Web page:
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Although stem cells are only microscopic in size, they contain tremendous promise. Through them deeper understanding can be gathered on how cancers progress and persist and, in the case of embryonic stem cells, they look set to become a powerful tool for regenerative medicine.
Published: 24 November 2014
Access to biological resources such as cells and tissue samples is the lifeblood of biomedical research. Biobanks and biomolecular resource centres collect, store and distribute this material, the related data and powerful analytical tools, but none of them can single-handedly meet the growing, diverse needs of Europe's research community. EU funding has enabled major repositories to link up and share these resources.
Published: 22 September 2014
While nuclear medicine (specialty involving the application of radioactive substances in the diagnosis and treatment of disease) and interventional radiology may give doctors life-saving technology to diagnose and treat diseases, the radiation emitted from the machines and systems could lead to some risks for the doctors.
Published: 21 May 2014
One of the 'chronic' conditions in the healthcare field is patient non-compliance with the dosage prescribed on the bottle. Yet this is something that has only started to receive attention from experts in the last 40 years.
Published: 16 May 2014
An earthquake, a terrorist attack, a fire in a tunnel it takes a special kind of person to rescue survivors from large-scale emergencies. But first response teams dont rely just on their outstanding courage and skill to operate effectively. They also need information and coordination, and a way to communicate. EU-funded research is improving the ICT systems at their disposal.
Published: 12 May 2014
New research from the United Kingdom has found that primary angioplasty does increase the survival rate of heart attack patients. The Imperial College London researchers said recent studies examining the role of specialist heart attack centres generated misleading results, because physicians tend to allocate the best care to high-risk patients. They have discovered that the lack of benefit indicated in clinical records is an outcome of the sickest patients being sent to the specialist centres, effectively skewing the data. The finding was recently presented in the journal Circulation: Cardiovascular Quality and Outcomes.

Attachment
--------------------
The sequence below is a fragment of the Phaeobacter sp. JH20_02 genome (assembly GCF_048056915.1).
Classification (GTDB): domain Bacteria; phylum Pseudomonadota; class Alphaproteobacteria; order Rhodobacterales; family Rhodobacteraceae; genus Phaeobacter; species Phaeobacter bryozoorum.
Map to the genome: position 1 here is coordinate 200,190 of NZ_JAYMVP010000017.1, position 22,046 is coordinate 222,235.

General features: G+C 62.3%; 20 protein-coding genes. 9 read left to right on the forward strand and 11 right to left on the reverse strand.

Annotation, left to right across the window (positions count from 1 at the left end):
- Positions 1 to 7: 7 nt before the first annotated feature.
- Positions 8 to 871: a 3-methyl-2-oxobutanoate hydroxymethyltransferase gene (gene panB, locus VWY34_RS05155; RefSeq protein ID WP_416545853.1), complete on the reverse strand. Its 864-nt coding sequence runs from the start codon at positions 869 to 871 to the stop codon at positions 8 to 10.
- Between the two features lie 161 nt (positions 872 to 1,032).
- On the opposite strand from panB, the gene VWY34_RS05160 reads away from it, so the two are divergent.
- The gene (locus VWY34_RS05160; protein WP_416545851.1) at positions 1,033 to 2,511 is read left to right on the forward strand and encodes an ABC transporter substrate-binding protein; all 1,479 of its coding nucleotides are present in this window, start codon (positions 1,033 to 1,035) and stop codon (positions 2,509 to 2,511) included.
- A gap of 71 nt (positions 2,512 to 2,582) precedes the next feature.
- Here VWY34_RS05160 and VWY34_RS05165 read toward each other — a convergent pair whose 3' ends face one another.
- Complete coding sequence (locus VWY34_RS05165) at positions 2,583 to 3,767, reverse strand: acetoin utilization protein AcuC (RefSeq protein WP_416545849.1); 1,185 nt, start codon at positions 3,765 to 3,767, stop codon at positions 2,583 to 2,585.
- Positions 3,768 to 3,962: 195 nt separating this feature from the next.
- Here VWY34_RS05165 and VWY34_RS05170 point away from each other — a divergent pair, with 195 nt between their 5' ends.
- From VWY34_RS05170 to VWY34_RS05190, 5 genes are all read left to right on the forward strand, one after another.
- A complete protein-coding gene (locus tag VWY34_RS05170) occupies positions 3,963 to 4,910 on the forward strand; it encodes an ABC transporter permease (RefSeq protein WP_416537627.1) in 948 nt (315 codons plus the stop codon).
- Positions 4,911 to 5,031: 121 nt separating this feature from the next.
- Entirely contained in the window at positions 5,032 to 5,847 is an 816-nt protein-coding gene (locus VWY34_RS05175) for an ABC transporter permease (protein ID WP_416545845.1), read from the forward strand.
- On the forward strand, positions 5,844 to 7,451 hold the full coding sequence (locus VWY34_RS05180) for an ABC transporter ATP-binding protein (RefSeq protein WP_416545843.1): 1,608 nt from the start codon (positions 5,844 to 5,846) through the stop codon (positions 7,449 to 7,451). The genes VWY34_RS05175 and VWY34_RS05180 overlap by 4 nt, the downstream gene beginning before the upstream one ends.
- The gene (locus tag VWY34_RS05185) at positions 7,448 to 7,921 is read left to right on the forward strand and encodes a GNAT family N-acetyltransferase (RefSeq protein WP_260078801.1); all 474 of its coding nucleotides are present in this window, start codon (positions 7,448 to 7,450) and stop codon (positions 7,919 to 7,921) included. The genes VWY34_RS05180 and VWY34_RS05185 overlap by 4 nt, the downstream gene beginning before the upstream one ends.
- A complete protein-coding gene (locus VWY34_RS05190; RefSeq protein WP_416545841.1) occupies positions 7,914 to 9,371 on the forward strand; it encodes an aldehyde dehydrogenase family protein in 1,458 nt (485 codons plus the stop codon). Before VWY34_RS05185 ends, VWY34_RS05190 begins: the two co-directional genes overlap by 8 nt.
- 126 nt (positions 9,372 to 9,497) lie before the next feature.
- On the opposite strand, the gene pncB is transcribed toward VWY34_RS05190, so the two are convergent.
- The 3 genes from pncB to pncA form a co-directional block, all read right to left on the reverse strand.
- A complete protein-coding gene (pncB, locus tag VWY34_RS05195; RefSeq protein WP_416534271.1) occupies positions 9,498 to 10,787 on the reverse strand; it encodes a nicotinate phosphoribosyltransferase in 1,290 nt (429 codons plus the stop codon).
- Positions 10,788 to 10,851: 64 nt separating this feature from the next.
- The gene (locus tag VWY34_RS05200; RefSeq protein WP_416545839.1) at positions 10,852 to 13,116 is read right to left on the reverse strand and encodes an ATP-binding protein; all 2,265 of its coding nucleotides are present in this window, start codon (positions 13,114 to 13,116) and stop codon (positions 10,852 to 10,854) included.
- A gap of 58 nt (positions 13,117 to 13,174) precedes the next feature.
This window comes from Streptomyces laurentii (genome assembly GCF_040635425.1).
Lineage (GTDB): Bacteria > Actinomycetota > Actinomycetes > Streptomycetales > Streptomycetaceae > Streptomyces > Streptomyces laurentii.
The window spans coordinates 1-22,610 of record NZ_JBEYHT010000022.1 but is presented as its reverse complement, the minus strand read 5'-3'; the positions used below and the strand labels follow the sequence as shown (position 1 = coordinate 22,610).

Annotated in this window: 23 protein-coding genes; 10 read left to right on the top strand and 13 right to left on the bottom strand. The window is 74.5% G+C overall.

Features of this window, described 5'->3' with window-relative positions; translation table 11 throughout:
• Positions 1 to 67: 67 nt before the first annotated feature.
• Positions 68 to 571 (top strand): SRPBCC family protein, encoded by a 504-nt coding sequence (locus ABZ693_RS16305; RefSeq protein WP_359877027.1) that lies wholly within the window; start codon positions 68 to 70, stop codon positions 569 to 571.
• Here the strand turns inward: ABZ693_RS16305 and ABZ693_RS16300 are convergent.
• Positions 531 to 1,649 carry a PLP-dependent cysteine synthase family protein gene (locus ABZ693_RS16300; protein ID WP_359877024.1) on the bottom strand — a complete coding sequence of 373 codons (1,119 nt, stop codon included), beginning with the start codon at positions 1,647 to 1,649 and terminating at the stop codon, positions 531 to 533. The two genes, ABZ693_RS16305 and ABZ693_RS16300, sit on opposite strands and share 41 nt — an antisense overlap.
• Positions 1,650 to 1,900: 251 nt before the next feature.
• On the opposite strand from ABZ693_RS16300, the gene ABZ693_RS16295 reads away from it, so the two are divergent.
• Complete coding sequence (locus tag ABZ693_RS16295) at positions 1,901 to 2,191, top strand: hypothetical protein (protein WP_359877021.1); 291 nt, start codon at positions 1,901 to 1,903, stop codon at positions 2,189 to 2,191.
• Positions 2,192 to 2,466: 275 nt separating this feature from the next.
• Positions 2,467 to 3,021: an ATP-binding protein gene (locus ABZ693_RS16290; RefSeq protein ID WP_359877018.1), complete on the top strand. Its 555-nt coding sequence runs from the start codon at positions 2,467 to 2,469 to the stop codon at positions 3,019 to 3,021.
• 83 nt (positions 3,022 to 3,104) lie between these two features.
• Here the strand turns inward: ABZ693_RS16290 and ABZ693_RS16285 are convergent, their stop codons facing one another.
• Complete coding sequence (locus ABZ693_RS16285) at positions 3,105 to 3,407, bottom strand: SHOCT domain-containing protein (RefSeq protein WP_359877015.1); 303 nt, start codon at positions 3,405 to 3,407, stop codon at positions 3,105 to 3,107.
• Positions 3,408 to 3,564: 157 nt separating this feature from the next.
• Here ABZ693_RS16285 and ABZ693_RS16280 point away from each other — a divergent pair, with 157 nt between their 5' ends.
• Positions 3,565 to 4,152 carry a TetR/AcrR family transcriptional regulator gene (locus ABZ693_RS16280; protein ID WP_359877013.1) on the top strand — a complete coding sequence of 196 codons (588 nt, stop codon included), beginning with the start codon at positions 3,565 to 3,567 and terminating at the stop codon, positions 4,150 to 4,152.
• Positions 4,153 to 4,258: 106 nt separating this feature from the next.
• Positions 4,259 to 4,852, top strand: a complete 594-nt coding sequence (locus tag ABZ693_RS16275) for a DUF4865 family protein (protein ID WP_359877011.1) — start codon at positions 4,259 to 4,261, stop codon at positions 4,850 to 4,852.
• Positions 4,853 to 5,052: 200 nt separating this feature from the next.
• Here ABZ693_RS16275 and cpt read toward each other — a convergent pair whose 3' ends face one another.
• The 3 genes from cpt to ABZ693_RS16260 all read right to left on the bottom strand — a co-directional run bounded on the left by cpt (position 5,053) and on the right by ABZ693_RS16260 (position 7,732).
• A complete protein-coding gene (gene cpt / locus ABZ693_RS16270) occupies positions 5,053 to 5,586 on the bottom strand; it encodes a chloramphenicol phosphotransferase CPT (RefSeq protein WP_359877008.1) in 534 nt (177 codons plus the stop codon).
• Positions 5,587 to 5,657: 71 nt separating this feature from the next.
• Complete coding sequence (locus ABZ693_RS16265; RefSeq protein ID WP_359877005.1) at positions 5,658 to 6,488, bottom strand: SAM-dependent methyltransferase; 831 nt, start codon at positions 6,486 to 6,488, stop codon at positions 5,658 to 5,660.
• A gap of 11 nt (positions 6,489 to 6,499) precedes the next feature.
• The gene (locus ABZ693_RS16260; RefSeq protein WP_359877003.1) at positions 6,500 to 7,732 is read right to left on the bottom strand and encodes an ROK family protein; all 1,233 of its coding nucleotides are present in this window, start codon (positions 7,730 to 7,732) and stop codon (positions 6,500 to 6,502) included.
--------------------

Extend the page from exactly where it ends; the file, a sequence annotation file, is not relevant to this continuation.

Published: 29 November 2012
People are increasingly leading a sedentary lifestyle that may lead to weight gain issues; efforts are being made across Europe to encourage people to become more active and as a result, healthier. Researchers at the Fraunhofer Institute in Germany have taken up the challenge and have now developed an interactive learning system that aims to encourage and motivate the user to move about more but in a playful way. The researchers have combined a sensor mat with an activity monitor into a system that both children and adults can use to stay fit and learn at the same time. The highlight: the system records the intensity of the physical activity and immediately displays it.
Published: 22 November 2012
General health checks are no guarantee of reducing the number of deaths from serious diseases like cancer and heart disease, according to a systematic review on the subject carried out by an international research team for The Cochrane Library. While general health checks are offered in many countries, the researchers warn against offering general health checks as part of a public health programme. Their results, recently published, are based on 14 trials involving more than 180,000 people.
Published: 14 November 2012
Having received approval to be sold in Europe and Canada, HemoSep is set to revolutionise the healthcare sector. HemoSep is a revolutionary surgical blood salvage technology which was developed at the University of Strathclyde, Glasgow in the United Kingdom. Its developers believe that it has the potential to radically transform the way major surgery is carried out by reducing blood loss in patients. This device essentially captures blood spilled during a patient's surgery and then transfuses it back to the patient. While similar devices exist, HemoSep differs in that it was designed to be extremely compact, widening its usage to trauma situations.
Published: 21 September 2012
Governments across Europe face many complex issues relating to health and healthcare which they have traditionally analysed and tackled on a national basis, often ignoring the parallel efforts being made by other health authorities across Europe.
Published: 10 July 2012